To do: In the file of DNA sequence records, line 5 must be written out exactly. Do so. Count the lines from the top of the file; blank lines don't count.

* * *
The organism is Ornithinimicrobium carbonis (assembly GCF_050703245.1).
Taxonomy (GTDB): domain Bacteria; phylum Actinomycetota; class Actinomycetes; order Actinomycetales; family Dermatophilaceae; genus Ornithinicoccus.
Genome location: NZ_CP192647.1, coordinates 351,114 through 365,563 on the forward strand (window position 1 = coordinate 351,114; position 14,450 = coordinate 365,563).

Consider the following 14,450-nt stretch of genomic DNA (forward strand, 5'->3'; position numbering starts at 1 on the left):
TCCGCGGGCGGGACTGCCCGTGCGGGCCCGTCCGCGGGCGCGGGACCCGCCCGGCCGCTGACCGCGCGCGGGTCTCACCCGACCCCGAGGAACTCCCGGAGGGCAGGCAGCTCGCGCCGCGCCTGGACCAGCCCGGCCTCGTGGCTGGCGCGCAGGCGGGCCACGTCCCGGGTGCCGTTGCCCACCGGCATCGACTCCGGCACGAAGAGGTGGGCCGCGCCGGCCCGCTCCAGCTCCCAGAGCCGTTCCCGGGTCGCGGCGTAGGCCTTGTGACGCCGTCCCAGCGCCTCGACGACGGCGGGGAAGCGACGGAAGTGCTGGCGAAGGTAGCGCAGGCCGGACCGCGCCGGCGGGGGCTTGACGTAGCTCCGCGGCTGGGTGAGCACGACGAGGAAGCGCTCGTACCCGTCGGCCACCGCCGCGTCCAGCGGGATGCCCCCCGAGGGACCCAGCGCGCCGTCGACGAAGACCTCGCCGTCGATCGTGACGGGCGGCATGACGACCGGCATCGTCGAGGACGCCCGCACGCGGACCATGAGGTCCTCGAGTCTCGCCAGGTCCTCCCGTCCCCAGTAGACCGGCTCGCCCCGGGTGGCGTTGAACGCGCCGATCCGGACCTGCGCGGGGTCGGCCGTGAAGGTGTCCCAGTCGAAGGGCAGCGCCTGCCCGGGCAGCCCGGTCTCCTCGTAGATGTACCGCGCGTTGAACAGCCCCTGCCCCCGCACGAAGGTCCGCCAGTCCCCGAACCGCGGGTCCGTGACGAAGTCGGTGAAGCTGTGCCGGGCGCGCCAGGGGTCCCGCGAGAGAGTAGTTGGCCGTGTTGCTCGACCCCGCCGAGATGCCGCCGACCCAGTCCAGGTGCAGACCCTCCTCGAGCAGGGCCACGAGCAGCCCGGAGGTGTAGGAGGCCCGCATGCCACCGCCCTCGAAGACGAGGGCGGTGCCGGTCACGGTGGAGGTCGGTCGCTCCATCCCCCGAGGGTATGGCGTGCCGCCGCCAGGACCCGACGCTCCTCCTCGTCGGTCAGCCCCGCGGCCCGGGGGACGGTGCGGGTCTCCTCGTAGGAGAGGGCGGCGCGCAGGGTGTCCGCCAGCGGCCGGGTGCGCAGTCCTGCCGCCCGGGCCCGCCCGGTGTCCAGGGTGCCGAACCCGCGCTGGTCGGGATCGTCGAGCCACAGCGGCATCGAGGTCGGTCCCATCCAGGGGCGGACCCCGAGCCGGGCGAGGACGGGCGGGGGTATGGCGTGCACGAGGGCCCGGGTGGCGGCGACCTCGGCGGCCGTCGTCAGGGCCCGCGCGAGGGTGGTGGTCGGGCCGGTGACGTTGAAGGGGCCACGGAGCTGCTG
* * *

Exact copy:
TCCGCGGGCGGGACTGCCCGTGCGGGCCCGTCCGCGGGCGCGGGACCCGCCCGGCCGCTGACCGCGCGCGGGTCTCACCCGACCCCGAGGAACTCCCGGAGGGCAGGCAGCTCGCGCCGCGCCTGGACCAGCCCGGCCTCGTGGCTGGCGCGCAGGCGGGCCACGTCCCGGGTGCCGTTGCCCACCGGCATCGACTCCGGCACGAAGAGGTGGGCCGCGCCGGCCCGCTCCAGCTCCCAGAGCCGTTCCCGGGTCGCGGCGTAGGCCTTGTGACGCCGTCCCAGCGCCTCGACGACGGCGGGGAAGCGACGGAAGTGCTGGCGAAGGTAGCGCAGGCCGGACCGCGCCGGCGGGGGCTTGACGTAGCTCCGCGGCTGGGTGAGCACGACGAGGAAGCGCTCGTACCCGTCGGCCACCGCCGCGTCCAGCGGGATGCCCCCCGAGGGACCCAGCGCGCCGTCGACGAAGACCTCGCCGTCGATCGTGACGGGCGGCATGACGACCGGCATCGTCGAGGACGCCCGCACGCGGACCATGAGGTCCTCGAGTCTCGCCAGGTCCTCCCGTCCCCAGTAGACCGGCTCGCCCCGGGTGGCGTTGAACGCGCCGATCCGGACCTGCGCGGGGTCGGCCGTGAAGGTGTCCCAGTCGAAGGGCAGCGCCTGCCCGGGCAGCCCGGTCTCCTCGTAGATGTACCGCGCGTTGAACAGCCCCTGCCCCCGCACGAAGGTCCGCCAGTCCCCGAACCGCGGGTCCGTGACGAAGTCGGTGAAGCTGTGCCGGGCGCGCCAGGGGTCCCGCGAGAGAGTAGTTGGCCGTGTTGCTCGACCCCGCCGAGATGCCGCCGACCCAGTCCAGGTGCAGACCCTCCTCGAGCAGGGCCACGAGCAGCCCGGAGGTGTAGGAGGCCCGCATGCCACCGCCCTCGAAGACGAGGGCGGTGCCGGTCACGGTGGAGGTCGGTCGCTCCATCCCCCGAGGGTATGGCGTGCCGCCGCCAGGACCCGACGCTCCTCCTCGTCGGTCAGCCCCGCGGCCCGGGGGACGGTGCGGGTCTCCTCGTAGGAGAGGGCGGCGCGCAGGGTGTCCGCCAGCGGCCGGGTGCGCAGTCCTGCCGCCCGGGCCCGCCCGGTGTCCAGGGTGCCGAACCCGCGCTGGTCGGGATCGTCGAGCCACAGCGGCATCGAGGTCGGTCCCATCCAGGGGCGGACCCCGAGCCGGGCGAGGACGGGCGGGGGTATGGCGTGCACGAGGGCCCGGGTGGCGGCGACCTCGGCGGCCGTCGTCAGGGCCCGCGCGAGGGTGGTGGTCGGGCCGGTGACGTTGAAGGGGCCACGGAGCTGCTG